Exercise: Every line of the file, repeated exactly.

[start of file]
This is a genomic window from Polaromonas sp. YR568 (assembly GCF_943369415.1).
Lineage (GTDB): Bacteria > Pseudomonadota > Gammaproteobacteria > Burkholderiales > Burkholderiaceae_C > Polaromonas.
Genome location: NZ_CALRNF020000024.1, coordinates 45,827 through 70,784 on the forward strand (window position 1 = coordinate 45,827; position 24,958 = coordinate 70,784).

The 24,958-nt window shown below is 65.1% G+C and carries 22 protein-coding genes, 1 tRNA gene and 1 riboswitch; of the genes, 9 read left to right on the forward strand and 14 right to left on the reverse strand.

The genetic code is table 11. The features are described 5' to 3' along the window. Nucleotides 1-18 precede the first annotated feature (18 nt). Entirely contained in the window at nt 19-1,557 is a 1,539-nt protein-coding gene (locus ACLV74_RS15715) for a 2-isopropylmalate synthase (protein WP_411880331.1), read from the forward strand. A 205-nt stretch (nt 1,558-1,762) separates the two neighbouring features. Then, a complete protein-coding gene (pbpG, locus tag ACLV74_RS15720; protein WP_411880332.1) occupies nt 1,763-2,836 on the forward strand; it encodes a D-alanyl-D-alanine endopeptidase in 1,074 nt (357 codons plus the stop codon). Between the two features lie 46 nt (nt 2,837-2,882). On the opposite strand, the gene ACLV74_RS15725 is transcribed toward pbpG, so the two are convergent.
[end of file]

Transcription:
This is a genomic window from Polaromonas sp. YR568 (assembly GCF_943369415.1).
Lineage (GTDB): Bacteria > Pseudomonadota > Gammaproteobacteria > Burkholderiales > Burkholderiaceae_C > Polaromonas.
Genome location: NZ_CALRNF020000024.1, coordinates 45,827 through 70,784 on the forward strand (window position 1 = coordinate 45,827; position 24,958 = coordinate 70,784).

The 24,958-nt window shown below is 65.1% G+C and carries 22 protein-coding genes, 1 tRNA gene and 1 riboswitch; of the genes, 9 read left to right on the forward strand and 14 right to left on the reverse strand.

The genetic code is table 11. The features are described 5' to 3' along the window. Nucleotides 1-18 precede the first annotated feature (18 nt). Entirely contained in the window at nt 19-1,557 is a 1,539-nt protein-coding gene (locus ACLV74_RS15715) for a 2-isopropylmalate synthase (protein WP_411880331.1), read from the forward strand. A 205-nt stretch (nt 1,558-1,762) separates the two neighbouring features. Then, a complete protein-coding gene (pbpG, locus tag ACLV74_RS15720; protein WP_411880332.1) occupies nt 1,763-2,836 on the forward strand; it encodes a D-alanyl-D-alanine endopeptidase in 1,074 nt (357 codons plus the stop codon). Between the two features lie 46 nt (nt 2,837-2,882). On the opposite strand, the gene ACLV74_RS15725 is transcribed toward pbpG, so the two are convergent.